Unlocking the benefits of remittance innovation for everyone

Remittances are viewed through two lenses: sending and receiving. Private-sector innovation can continue to make strides by creating technology that will allow for lower-cost funding and transfers at higher speed and transparency. Both private and public sectors must work together to advance digital enablement. Here are a few areas I envision we can make the most improvement:

  • Engage in public-private dialogue and partnerships. There is widespread recognition that governments, non-governmental organizations, and the private sector need to work hand-in-hand to close the digital equity gap and ensure secure, reliable, and fast remittances are available to everyone everywhere.
  • Harmonize regulatory environments. Remittances and other cross-border payments are subject to regulatory regimes that can add friction and complexity. Harmonizing and aligning rules as much as possible can streamline the process for everyone.
  • Prioritize open interoperability. There is a clear need for a global, interoperable payments platform that is fast and reliable, and that allows service providers to transfer funds from an originating account to a recipient account via card (using a 16-digit primary account number) or bank account (using routing or account numbers). It also needs to handle multiple use-cases and provide strong risk controls, security management protocols, network reliability and settlement or exceptions handling services—with gateways to global card networks, as well as to local debit, Automated Clearing House or Real Time Payment schemes.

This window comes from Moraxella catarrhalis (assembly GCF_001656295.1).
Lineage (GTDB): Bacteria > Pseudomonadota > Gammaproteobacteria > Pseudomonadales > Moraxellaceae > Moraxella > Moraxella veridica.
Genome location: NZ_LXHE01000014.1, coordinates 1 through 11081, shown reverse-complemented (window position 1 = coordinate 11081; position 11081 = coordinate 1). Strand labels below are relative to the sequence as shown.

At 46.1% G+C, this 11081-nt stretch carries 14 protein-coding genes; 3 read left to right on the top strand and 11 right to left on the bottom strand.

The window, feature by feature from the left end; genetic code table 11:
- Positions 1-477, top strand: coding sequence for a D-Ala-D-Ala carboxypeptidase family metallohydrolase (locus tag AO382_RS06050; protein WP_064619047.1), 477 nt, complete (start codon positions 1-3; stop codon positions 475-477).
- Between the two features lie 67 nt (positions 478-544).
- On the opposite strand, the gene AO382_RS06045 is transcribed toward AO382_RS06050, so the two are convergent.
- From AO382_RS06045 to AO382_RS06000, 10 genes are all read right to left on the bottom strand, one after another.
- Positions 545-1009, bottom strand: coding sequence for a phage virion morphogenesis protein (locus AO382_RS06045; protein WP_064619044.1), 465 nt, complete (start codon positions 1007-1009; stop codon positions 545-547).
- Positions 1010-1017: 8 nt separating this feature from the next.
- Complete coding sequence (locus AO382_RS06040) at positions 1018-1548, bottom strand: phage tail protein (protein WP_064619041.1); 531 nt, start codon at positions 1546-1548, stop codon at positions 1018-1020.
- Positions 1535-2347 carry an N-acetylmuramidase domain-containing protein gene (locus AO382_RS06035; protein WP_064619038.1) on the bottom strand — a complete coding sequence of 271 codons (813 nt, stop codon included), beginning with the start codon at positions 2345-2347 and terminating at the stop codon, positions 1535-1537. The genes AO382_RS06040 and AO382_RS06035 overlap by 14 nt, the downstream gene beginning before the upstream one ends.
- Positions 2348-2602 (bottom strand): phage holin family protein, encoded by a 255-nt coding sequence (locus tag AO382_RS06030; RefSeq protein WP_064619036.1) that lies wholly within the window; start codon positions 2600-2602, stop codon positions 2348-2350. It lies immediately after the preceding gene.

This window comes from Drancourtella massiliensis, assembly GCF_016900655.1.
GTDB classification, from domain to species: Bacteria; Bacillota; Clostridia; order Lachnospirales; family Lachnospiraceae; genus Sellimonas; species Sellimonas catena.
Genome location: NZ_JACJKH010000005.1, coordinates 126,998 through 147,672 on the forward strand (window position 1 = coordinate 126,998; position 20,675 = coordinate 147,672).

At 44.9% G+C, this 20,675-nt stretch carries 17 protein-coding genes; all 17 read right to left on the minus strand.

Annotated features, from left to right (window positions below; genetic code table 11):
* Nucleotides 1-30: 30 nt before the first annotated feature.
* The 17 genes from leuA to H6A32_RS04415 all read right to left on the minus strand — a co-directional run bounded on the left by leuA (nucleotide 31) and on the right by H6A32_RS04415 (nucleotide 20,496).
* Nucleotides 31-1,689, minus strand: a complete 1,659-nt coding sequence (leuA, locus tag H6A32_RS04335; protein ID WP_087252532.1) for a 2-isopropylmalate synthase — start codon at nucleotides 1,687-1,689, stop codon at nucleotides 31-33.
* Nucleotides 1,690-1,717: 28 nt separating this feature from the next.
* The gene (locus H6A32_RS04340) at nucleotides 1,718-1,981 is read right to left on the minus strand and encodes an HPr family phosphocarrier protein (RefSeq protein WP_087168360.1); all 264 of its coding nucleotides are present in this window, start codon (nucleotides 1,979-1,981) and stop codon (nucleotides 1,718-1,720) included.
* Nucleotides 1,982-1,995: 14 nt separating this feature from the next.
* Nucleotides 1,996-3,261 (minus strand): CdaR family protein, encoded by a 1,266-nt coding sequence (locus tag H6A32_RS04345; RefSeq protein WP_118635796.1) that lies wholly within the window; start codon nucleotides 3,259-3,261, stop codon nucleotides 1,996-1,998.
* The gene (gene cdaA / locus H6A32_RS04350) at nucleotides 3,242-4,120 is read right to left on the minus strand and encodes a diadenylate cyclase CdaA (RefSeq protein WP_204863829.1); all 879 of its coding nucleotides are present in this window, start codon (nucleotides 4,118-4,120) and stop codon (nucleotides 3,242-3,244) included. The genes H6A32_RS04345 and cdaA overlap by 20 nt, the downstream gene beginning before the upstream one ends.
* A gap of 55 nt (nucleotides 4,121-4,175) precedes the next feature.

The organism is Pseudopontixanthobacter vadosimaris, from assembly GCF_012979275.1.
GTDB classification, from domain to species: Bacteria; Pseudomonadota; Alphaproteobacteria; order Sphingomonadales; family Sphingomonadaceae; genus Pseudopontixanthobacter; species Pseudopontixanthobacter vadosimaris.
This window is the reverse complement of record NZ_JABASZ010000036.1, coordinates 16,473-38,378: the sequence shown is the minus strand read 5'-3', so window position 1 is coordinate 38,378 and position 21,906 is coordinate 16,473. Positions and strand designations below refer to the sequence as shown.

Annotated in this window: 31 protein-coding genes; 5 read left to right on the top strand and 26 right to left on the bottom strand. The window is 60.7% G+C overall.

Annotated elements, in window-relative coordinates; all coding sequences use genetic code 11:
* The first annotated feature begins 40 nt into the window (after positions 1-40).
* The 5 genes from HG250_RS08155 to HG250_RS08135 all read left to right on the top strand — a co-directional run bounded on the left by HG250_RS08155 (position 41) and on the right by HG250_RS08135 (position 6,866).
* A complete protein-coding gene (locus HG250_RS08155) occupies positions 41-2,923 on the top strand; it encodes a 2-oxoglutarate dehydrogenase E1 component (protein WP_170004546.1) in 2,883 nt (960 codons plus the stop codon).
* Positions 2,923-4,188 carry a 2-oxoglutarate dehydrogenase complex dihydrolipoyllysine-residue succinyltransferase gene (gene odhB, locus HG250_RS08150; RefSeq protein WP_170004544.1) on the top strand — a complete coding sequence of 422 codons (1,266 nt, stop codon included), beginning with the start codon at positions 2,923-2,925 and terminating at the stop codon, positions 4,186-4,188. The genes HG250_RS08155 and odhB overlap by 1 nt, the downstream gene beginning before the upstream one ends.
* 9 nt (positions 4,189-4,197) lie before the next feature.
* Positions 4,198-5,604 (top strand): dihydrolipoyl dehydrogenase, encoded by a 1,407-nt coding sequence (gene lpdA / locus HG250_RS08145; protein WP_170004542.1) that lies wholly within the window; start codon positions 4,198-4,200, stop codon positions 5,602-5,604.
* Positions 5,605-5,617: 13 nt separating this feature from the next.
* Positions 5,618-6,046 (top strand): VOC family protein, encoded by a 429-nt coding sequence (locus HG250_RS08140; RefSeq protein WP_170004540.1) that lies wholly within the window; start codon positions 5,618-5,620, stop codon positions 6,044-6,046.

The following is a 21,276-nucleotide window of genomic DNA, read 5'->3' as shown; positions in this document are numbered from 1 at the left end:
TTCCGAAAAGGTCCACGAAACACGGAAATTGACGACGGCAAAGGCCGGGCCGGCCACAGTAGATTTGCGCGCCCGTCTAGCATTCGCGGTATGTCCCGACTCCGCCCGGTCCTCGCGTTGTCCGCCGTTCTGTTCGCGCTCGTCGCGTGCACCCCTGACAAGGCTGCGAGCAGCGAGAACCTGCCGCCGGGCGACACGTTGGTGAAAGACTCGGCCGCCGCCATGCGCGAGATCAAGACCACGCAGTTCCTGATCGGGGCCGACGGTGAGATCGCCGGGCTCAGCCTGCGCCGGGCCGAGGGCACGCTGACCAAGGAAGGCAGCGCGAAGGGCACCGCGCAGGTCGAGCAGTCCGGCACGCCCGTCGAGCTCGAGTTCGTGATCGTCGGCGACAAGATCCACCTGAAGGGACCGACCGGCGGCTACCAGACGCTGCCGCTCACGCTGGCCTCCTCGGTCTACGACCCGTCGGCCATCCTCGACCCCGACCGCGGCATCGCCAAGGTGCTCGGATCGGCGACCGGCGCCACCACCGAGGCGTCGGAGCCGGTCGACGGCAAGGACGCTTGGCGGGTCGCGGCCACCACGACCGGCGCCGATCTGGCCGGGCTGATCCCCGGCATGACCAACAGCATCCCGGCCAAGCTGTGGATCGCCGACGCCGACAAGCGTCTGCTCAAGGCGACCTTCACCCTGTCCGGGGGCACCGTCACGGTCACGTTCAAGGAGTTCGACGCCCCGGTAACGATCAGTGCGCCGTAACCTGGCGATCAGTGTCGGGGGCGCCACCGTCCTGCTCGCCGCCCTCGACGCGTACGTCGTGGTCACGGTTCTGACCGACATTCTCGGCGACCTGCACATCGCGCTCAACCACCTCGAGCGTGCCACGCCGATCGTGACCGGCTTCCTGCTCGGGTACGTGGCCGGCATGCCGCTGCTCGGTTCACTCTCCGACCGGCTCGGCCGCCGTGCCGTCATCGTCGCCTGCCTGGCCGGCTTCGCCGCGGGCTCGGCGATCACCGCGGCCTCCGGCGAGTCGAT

Money movement is personal. And as we strive to enhance digital enablement globally, my own experiences come to mind, as I’ve experienced firsthand just how important these lifeline payments can be. When I immigrated to the U.S. from the Dominican Republic as a student 25 years ago, I relied on my parents sending money overseas. I recall hurdles I faced, not knowing how much ultimately would be deposited after fees and when I’d see the funds. And despite the enormous strides made in the digital remittances space since then, many families continue to encounter challenges and roadblocks. However, by establishing a comprehensive digital ecosystem, and with the help of innovative technologies like Visa Direct, we can extend the reach of digital remittances to millions worldwide who rely on them.

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All brand names, logos and/or trademarks are the property of their respective owners, are used for identification purposes only, and do not necessarily imply product endorsement or affiliation with Visa.

1 United Nations News, Remittances matter: 8 facts you don’t know about the money migrants send back home, (2019, June).

2 Countries include: Honduras, Kyrgyz Republic, Lebanon, Samoa, Tajikistan, The Gambia, and Tonga.

3 Money Travels: 2023 Digital Remittances Adoption, March 2023; conducted by Visa and Morning Consult during December 14-28, 2022 among a sample of remittance senders and receivers across the U.S., Canada, Mexico, Peru, France, Poland, the Philippines, Singapore, United Arab Emirates, and Saudi Arabia.

4 Money Travels: 2023 Digital Remittances Adoption Report.

5 Visa Economic Empowerment Institute, The economic empowerment of digital remittances: How to unlock the benefits of innovation and competition. Harper, C., & Rakkappan, R. (2022, October).

6 Statista, Number of smartphone users worldwide from 2013 to 2028, J. Degenhard, (2023, August),